Mimicry is one of the many skills I don’t possess. Even so, the people I’ve known over the course of my life have made their mark on me, and I hear it in the expressions I’ve co-opted from them.
I’ll always recall from my childhood with affection and a sense of loss my father’s “Hello, Tiger.” But he had another, dictatorial side. When my brother or I were in trouble, we’d find ourselves stammering, “But I thought…” Dad would snap, “I told you before: Don’t think.” A retort such as “Think before you leap” didn’t occur to me. Fortunate, because it would only have increased the punishment to come. On reflection, I’m not sure “Don’t think” is quite as arbitrary as I used to believe. To pause to think can be to hesitate when what should be done is obvious.
My mother loved playing with words. “Concentrate” became “consecrate,” as in “I need to consecrate.” The back pain from which she suffered was “rheumatics.” I’ve since understood that turning pain into an ongoing little joke can help make it manageable. I only wish I’d better appreciated what Mum was going through when rheumatism hit her.
Uncle Norman, who spent nearly his entire life in our hometown of Darlington, County Durham, in England, would say, “Oh aye”: two gentle, Darlington-accented syllables that expressed both surprise and respect. It wouldn’t sound right if I said it, especially now that I live in the United States, where it would make me sound strange. But I sometimes hear him saying it in my head when I nod to show I’m intrigued.
When learning of some silly caper, Auntie Maureen would call you “Silly monkey.” It’s a shame that racists have co-opted our relatives in the animal kingdom for a malignant purpose because I smile when I envision her grinning as she called me on my folly. Monkeys were charming, at least so long as they were in zoos, on television or in pictures in books. Today, whom do I accuse of being a silly monkey? Me, of course.
A college roommate would arrive at our dorm singing in an unaccustomed bass voice Edwin Starr’s line, “War, huh, yeah, what are you good for?” For “war,” I apply the question to a host of imponderables: “Spratt, huh, yeah, what are you good for?” “Talent, huh, yeah, what are you good for?”
In the case of a law school classmate, “It sucks” wasn’t damning enough. She’d add two words: “It sucks dead frogs.” The funny part was that the two words made an already meaningless phrase even less objectively meaningful. Since that time, “It sucks” hasn’t been good enough for me, either.
A Latino friend utters “Mm mm mm” in a tone of wonder, as in, “Let me think about that.” My wife will say, “Would you prefer rice or potatoes when I make dinner tonight?” I’ll sit there and deliberate over two equally appealing options: “Mm mm mm.”
My nephew would grunt “Yuh” to such questions as, “Would you like another glass of water?” It should have been rude, and not just because it wasn’t followed by “Please.” It turns out that an expression of appreciation doesn’t depend on the “Please” formula. Now, grunting “Yuh” the way my nephew did recalls a seemingly happy-go-lucky man who died before time had any right to claim him.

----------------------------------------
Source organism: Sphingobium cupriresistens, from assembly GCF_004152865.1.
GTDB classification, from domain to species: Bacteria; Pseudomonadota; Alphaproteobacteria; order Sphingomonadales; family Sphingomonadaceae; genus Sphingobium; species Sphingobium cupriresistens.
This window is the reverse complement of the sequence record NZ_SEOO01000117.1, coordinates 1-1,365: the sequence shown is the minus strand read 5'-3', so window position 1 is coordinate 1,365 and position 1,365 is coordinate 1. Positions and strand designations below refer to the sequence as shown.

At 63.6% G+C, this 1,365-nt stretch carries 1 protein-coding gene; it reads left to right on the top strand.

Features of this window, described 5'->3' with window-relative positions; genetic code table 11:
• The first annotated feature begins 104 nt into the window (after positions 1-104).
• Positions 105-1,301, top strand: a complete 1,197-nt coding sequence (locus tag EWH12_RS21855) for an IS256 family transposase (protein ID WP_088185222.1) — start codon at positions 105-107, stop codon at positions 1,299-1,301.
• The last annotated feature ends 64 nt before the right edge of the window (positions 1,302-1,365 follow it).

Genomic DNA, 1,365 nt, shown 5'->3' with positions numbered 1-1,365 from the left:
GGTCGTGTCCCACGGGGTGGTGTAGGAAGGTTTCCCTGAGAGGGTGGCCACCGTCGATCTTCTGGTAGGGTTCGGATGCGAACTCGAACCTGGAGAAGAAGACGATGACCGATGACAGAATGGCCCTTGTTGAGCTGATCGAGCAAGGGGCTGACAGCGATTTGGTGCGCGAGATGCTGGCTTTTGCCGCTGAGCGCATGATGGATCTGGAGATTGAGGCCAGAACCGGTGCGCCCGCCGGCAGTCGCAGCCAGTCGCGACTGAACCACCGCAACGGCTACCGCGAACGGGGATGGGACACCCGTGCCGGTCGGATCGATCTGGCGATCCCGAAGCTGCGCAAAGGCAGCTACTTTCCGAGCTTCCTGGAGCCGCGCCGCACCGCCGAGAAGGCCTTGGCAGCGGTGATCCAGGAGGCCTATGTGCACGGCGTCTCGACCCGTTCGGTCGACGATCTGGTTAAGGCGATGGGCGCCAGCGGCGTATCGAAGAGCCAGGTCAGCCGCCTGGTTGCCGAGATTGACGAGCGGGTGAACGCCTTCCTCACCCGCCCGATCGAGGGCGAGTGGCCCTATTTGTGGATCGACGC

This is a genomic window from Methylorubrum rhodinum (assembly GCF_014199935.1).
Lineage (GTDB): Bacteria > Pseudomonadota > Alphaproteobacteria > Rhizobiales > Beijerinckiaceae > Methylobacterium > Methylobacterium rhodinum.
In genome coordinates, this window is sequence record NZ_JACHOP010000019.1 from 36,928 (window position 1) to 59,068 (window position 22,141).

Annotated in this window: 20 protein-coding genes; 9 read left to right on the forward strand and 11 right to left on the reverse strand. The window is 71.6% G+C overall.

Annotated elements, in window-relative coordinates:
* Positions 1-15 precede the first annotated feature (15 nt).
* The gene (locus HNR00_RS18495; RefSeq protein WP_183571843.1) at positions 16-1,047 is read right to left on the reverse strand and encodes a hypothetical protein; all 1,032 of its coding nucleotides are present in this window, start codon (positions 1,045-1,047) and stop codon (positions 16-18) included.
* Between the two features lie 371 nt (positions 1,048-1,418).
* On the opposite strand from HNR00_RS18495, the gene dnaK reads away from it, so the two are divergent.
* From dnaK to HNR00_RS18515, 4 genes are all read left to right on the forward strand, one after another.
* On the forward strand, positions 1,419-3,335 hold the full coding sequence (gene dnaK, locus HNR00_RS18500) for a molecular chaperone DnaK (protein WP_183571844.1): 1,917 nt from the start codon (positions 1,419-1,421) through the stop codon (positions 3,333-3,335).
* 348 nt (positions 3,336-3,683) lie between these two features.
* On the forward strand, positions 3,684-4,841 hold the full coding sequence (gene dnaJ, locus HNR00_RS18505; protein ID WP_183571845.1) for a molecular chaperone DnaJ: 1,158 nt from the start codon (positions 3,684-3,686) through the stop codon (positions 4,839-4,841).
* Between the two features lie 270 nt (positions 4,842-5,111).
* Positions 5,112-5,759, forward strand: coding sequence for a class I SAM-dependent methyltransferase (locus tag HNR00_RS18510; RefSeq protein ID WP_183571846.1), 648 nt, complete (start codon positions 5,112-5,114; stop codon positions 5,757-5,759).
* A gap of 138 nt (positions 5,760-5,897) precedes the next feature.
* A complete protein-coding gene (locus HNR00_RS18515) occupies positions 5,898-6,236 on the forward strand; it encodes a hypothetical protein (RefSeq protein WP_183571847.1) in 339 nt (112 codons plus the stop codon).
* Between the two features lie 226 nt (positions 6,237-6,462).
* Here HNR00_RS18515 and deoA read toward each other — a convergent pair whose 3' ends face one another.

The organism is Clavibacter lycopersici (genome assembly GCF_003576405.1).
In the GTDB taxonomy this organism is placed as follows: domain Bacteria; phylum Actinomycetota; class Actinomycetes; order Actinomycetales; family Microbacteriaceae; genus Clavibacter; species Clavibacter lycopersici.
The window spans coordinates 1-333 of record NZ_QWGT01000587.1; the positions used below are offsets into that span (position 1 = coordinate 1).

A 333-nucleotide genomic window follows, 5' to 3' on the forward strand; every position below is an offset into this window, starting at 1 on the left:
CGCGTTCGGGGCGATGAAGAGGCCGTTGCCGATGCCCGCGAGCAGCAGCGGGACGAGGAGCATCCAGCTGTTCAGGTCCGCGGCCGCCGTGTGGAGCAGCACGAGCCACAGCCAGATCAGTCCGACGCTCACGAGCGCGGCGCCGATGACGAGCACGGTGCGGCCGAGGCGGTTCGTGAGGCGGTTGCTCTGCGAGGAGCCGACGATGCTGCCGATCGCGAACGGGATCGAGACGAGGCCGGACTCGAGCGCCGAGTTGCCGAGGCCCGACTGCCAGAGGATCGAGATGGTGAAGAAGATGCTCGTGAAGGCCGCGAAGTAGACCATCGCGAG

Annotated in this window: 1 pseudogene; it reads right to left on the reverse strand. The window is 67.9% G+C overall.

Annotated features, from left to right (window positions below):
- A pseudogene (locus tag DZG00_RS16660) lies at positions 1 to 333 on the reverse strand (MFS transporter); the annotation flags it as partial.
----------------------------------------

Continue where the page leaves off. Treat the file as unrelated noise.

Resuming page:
The influence of family and friends on how I express myself can make me question to what extent I’m truly an individual rather than an amalgam of other people. These influences come from my English childhood, my years of schooling in New England and my decades ever since in New York City. How different would I be had I grown up in, say, Alabama and spent my adulthood in Iowa?
Take religion. Because religion is generally deemed private in the places where I’ve lived, I’ve been free to come to my own terms at my own pace with it. By contrast, during my summer working in rural North Carolina, religion was in the air. My coworkers were mostly politically liberal in a sea of conservatism, but religion was a preoccupation no matter what their political bent. At times, religious inquiry could be intrusive. I’ll never forget the woman who tried to convince me that if only I opened myself up to Christ, my sight would be restored. Had I grown up in such an environment, I might well have turned out fixated on religion, whether as a devout churchgoer or reactively hostile atheist.
It isn’t only geography that suggests how we might be different. Had I lived centuries ago, I would have accepted feces-strewn streets and public hangings as facts of life. Time and place do help determine the outlines of our minds and characters.
As do family and friends.
The expressions that friends and family have stamped on my brain are a mild, beneficent influence. Almost all of them are amusing, at least to me, and suffused with, yes, love. Even that angry edict of my father, “Don’t think,” has migrated over time into affectionate family humor, a wondrous process in its own right.
Along the way, friends have reinforced my better self. My “what are you good for?” college roommate gave me an expression to deflate my own self-importance, while my law school classmate’s “sucks dead frogs” guided me toward acceptance of absurdity.
Happily, the capacity of friends to influence me continues. Recently, a friend stopped by with his six-year-old daughter. I’d just started telling an anecdote when I realized it was unsuitable for a child’s ears. I turned to her father and began, “I almost…” Knowing exactly where I was going, he said, “I live my life on the edge of ‘almost.’”
How many times have I not just arrived at, but actually tipped over the precipice of “almost.” Shall I count the ways? Now, at least, “I’m on the edge” might pop into my head and forestall the descent.
Note: This YouTube clip of Darlington, County Durham speakers is far from ideal, but it’s the best example I could find: https://www.youtube.com/watch?v=Us6gqSns5UY.
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